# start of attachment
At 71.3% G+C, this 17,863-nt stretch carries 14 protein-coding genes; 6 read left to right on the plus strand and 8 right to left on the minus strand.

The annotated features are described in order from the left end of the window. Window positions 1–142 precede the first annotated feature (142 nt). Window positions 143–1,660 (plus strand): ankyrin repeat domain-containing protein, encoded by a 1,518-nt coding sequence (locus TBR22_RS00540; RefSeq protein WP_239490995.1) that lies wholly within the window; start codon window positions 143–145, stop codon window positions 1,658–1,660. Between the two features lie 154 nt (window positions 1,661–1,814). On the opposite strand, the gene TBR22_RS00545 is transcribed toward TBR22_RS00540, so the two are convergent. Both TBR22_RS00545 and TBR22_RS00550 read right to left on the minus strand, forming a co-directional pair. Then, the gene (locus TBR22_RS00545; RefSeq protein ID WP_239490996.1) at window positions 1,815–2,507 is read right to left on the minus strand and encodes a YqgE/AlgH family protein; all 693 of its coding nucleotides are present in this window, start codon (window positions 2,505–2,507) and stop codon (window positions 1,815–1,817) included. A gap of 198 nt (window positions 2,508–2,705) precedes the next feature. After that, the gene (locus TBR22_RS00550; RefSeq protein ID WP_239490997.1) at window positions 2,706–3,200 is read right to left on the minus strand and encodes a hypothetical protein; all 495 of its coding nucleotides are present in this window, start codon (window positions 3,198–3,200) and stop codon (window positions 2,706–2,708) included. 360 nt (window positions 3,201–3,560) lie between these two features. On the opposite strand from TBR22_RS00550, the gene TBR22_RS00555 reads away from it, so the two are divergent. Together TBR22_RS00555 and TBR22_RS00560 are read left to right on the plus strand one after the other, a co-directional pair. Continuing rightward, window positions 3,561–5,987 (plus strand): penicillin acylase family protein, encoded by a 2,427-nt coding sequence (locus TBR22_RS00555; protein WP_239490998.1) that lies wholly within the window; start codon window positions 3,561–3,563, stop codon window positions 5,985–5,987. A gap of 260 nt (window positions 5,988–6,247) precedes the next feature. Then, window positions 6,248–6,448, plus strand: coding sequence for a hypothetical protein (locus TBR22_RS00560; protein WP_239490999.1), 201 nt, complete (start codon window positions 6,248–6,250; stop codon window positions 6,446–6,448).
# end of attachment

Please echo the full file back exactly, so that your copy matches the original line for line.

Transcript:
At 71.3% G+C, this 17,863-nt stretch carries 14 protein-coding genes; 6 read left to right on the plus strand and 8 right to left on the minus strand.

The annotated features are described in order from the left end of the window. Window positions 1–142 precede the first annotated feature (142 nt). Window positions 143–1,660 (plus strand): ankyrin repeat domain-containing protein, encoded by a 1,518-nt coding sequence (locus TBR22_RS00540; RefSeq protein WP_239490995.1) that lies wholly within the window; start codon window positions 143–145, stop codon window positions 1,658–1,660. Between the two features lie 154 nt (window positions 1,661–1,814). On the opposite strand, the gene TBR22_RS00545 is transcribed toward TBR22_RS00540, so the two are convergent. Both TBR22_RS00545 and TBR22_RS00550 read right to left on the minus strand, forming a co-directional pair. Then, the gene (locus TBR22_RS00545; RefSeq protein ID WP_239490996.1) at window positions 1,815–2,507 is read right to left on the minus strand and encodes a YqgE/AlgH family protein; all 693 of its coding nucleotides are present in this window, start codon (window positions 2,505–2,507) and stop codon (window positions 1,815–1,817) included. A gap of 198 nt (window positions 2,508–2,705) precedes the next feature. After that, the gene (locus TBR22_RS00550; RefSeq protein ID WP_239490997.1) at window positions 2,706–3,200 is read right to left on the minus strand and encodes a hypothetical protein; all 495 of its coding nucleotides are present in this window, start codon (window positions 3,198–3,200) and stop codon (window positions 2,706–2,708) included. 360 nt (window positions 3,201–3,560) lie between these two features. On the opposite strand from TBR22_RS00550, the gene TBR22_RS00555 reads away from it, so the two are divergent. Together TBR22_RS00555 and TBR22_RS00560 are read left to right on the plus strand one after the other, a co-directional pair. Continuing rightward, window positions 3,561–5,987 (plus strand): penicillin acylase family protein, encoded by a 2,427-nt coding sequence (locus TBR22_RS00555; protein WP_239490998.1) that lies wholly within the window; start codon window positions 3,561–3,563, stop codon window positions 5,985–5,987. A gap of 260 nt (window positions 5,988–6,247) precedes the next feature. Then, window positions 6,248–6,448, plus strand: coding sequence for a hypothetical protein (locus TBR22_RS00560; protein WP_239490999.1), 201 nt, complete (start codon window positions 6,248–6,250; stop codon window positions 6,446–6,448).